Israel Is an Apartheid State and That is Why They Are Losing Legitimacy
Before Israeli Apartheid Week (IAW) even began members of the Ontario Legislature and the Canadian Parliament are falling all over each other to denounce it. I can’t remember another time when elected legislators formally denounced a student activity like this. Perhaps during the 1950s when McCarthyism was rampant but that was before my time.
Last week the Ontario Legislature unanimously passed a resolution denouncing Israel Apartheid Week submitted by PC Peter Shure who said calling Israel an apartheid state was “close to hate speech.” While there were only 30 MPPs in the Legislature at the time, NDP MPP Cheri di Novo was one of them and spoke in favour of the resolution. This week a Conservative MP is introducing a resolution calling IAW anti-Semitic.
Before I deal with why these unprecedented attacks are taking place, I’d like to share with you a great talk I heard last night at Ryerson from Na’eem Jeena (view video below), a leading activist and academic from South Africa who works for Palestinian solidarity. He told us that South African apartheid had three pillars of apartheid and Israel shares all three.
1. Different rights for different races. In the case of Israel, it is different rights for Jews and for non-Jews. For example the law of return of 1950 says Jews can return to Israel and be given citizenship even if they have no links to the country other than mythical biblical ones; whereas Palestinians cannot return even if their parents or grandparents lived there.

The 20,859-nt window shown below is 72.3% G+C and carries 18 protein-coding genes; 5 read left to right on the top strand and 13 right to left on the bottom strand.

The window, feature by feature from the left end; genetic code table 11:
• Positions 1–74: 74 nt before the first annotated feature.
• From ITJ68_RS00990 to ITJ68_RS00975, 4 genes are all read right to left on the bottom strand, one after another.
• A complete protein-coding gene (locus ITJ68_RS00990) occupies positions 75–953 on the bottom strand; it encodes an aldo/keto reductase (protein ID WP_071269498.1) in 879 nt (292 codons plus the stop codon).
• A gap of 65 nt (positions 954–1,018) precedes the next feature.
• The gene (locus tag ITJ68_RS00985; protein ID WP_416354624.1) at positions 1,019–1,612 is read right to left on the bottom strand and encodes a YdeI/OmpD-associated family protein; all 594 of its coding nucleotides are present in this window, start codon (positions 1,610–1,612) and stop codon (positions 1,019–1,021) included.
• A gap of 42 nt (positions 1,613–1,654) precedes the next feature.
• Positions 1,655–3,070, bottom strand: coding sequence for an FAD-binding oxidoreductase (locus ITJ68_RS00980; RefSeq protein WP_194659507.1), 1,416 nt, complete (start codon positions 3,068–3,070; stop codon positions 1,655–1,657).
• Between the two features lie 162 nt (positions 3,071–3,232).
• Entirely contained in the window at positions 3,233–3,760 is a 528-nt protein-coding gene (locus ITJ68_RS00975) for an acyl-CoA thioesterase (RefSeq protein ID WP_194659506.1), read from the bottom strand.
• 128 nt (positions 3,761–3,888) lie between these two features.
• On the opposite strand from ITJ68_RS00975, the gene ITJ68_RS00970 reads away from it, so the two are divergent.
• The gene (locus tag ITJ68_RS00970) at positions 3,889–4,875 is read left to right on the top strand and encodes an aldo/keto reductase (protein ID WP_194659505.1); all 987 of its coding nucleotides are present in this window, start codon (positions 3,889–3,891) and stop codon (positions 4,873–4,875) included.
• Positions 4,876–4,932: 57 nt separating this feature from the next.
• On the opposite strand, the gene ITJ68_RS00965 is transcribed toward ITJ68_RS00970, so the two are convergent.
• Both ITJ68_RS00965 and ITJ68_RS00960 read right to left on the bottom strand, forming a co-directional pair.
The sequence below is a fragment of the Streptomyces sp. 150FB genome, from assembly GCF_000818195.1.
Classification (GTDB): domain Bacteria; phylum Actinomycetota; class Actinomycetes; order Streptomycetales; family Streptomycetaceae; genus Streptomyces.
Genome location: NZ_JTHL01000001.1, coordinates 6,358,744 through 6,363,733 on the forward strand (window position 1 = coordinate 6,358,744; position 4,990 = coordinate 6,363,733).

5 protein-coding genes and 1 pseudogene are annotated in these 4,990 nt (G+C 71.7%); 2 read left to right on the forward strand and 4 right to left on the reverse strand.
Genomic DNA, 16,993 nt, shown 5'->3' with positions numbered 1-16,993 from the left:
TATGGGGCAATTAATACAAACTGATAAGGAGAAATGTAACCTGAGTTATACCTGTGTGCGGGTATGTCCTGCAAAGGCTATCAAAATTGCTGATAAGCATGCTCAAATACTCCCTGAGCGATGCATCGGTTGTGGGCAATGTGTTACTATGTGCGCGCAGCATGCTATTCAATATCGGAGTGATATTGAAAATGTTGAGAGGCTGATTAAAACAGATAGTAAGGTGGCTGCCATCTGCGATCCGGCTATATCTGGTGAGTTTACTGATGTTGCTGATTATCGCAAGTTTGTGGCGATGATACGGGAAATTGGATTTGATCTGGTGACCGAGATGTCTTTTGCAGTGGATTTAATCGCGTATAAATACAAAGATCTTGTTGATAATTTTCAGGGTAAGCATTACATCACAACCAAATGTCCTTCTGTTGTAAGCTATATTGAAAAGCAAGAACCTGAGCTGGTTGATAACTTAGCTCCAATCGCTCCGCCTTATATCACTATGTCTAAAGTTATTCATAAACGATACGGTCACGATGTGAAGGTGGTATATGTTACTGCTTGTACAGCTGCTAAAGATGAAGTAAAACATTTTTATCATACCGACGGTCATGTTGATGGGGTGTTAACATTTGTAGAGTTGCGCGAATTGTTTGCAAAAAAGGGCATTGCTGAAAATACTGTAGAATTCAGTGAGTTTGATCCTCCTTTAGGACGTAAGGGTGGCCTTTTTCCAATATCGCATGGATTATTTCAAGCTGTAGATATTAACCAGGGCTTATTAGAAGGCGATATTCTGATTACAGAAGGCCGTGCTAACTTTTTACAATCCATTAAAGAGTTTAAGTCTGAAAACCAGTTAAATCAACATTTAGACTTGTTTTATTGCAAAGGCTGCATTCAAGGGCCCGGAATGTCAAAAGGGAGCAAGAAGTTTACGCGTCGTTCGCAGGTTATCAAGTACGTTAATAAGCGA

2. Separation of so-called racial groups into different geographical areas. Even within the borders of Israel, 93 percent of land is reserved as a national land trust or Jewish National Fund land is for the exclusive use of Jews. The 20 percent of the population that is Palestinians living in Israel have to share access to the 7 percent of private land that is left. The Israeli Supreme Court has made a number of decisions that Palestinians cannot live on Jewish lands. There are not only residential areas that are banned to Palestinians but there are separate roads for Jews and Palestinians. That was never true in South Africa even in times of crisis. Moreover Palestinians have less access to water than Jews living nearby.
Finally the movement of Palestinians is severely restricted much more so than were blacks in South Africa. The famous pass laws in South Africa meant that blacks had to show government issued passes to move around but Palestinians are even more restricted by walls and checkpoints and if they live in the Gaza Strip can’t leave at all.
3. Security and Repression Matrix of Laws and Security. There was serious repression in the black townships but there were never tanks or planes buzzing overhead like there is in West Bank. Israeli military violence against Palestinian communities, says Jeena, is far worse than anything suffered by blacks in South Africa during apartheid.